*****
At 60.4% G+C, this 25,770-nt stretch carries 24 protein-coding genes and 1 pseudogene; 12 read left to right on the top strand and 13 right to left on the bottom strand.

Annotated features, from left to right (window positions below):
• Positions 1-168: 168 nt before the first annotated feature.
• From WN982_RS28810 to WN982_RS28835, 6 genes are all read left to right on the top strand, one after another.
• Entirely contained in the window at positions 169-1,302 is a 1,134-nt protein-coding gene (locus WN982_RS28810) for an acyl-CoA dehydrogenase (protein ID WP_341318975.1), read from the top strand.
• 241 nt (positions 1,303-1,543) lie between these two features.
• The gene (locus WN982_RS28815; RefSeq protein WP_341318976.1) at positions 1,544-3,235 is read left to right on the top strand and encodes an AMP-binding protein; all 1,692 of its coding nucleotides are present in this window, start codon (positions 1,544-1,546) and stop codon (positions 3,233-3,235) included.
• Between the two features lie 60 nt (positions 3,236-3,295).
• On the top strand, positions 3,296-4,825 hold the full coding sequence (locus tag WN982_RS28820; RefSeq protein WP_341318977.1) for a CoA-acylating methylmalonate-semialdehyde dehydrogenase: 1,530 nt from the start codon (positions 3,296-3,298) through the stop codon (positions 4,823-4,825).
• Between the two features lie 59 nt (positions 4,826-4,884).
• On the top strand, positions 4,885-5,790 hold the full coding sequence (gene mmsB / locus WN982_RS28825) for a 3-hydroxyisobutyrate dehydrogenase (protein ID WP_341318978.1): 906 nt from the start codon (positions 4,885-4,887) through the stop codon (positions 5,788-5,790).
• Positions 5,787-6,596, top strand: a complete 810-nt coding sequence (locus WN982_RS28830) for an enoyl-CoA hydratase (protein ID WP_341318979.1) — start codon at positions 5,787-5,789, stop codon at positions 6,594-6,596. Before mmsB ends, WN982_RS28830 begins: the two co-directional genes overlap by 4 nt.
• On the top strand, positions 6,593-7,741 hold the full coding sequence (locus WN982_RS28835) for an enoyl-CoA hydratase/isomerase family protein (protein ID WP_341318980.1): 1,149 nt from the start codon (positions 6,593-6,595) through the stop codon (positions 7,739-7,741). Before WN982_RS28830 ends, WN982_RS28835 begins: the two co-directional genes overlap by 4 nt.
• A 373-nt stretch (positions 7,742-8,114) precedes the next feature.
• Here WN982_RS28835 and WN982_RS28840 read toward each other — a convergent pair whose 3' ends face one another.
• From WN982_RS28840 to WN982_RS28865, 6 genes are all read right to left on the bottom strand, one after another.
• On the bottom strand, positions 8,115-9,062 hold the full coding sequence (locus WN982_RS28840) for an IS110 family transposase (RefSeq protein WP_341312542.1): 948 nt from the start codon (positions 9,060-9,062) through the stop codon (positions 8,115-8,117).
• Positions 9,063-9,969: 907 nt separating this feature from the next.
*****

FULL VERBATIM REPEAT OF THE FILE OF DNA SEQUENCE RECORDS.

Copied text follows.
At 60.4% G+C, this 25,770-nt stretch carries 24 protein-coding genes and 1 pseudogene; 12 read left to right on the top strand and 13 right to left on the bottom strand.

Annotated features, from left to right (window positions below):
• Positions 1-168: 168 nt before the first annotated feature.
• From WN982_RS28810 to WN982_RS28835, 6 genes are all read left to right on the top strand, one after another.
• Entirely contained in the window at positions 169-1,302 is a 1,134-nt protein-coding gene (locus WN982_RS28810) for an acyl-CoA dehydrogenase (protein ID WP_341318975.1), read from the top strand.
• 241 nt (positions 1,303-1,543) lie between these two features.
• The gene (locus WN982_RS28815; RefSeq protein WP_341318976.1) at positions 1,544-3,235 is read left to right on the top strand and encodes an AMP-binding protein; all 1,692 of its coding nucleotides are present in this window, start codon (positions 1,544-1,546) and stop codon (positions 3,233-3,235) included.
• Between the two features lie 60 nt (positions 3,236-3,295).
• On the top strand, positions 3,296-4,825 hold the full coding sequence (locus tag WN982_RS28820; RefSeq protein WP_341318977.1) for a CoA-acylating methylmalonate-semialdehyde dehydrogenase: 1,530 nt from the start codon (positions 3,296-3,298) through the stop codon (positions 4,823-4,825).
• Between the two features lie 59 nt (positions 4,826-4,884).
• On the top strand, positions 4,885-5,790 hold the full coding sequence (gene mmsB / locus WN982_RS28825) for a 3-hydroxyisobutyrate dehydrogenase (protein ID WP_341318978.1): 906 nt from the start codon (positions 4,885-4,887) through the stop codon (positions 5,788-5,790).
• Positions 5,787-6,596, top strand: a complete 810-nt coding sequence (locus WN982_RS28830) for an enoyl-CoA hydratase (protein ID WP_341318979.1) — start codon at positions 5,787-5,789, stop codon at positions 6,594-6,596. Before mmsB ends, WN982_RS28830 begins: the two co-directional genes overlap by 4 nt.
• On the top strand, positions 6,593-7,741 hold the full coding sequence (locus WN982_RS28835) for an enoyl-CoA hydratase/isomerase family protein (protein ID WP_341318980.1): 1,149 nt from the start codon (positions 6,593-6,595) through the stop codon (positions 7,739-7,741). Before WN982_RS28830 ends, WN982_RS28835 begins: the two co-directional genes overlap by 4 nt.
• A 373-nt stretch (positions 7,742-8,114) precedes the next feature.
• Here WN982_RS28835 and WN982_RS28840 read toward each other — a convergent pair whose 3' ends face one another.
• From WN982_RS28840 to WN982_RS28865, 6 genes are all read right to left on the bottom strand, one after another.
• On the bottom strand, positions 8,115-9,062 hold the full coding sequence (locus WN982_RS28840) for an IS110 family transposase (RefSeq protein WP_341312542.1): 948 nt from the start codon (positions 9,060-9,062) through the stop codon (positions 8,115-8,117).
• Positions 9,063-9,969: 907 nt separating this feature from the next.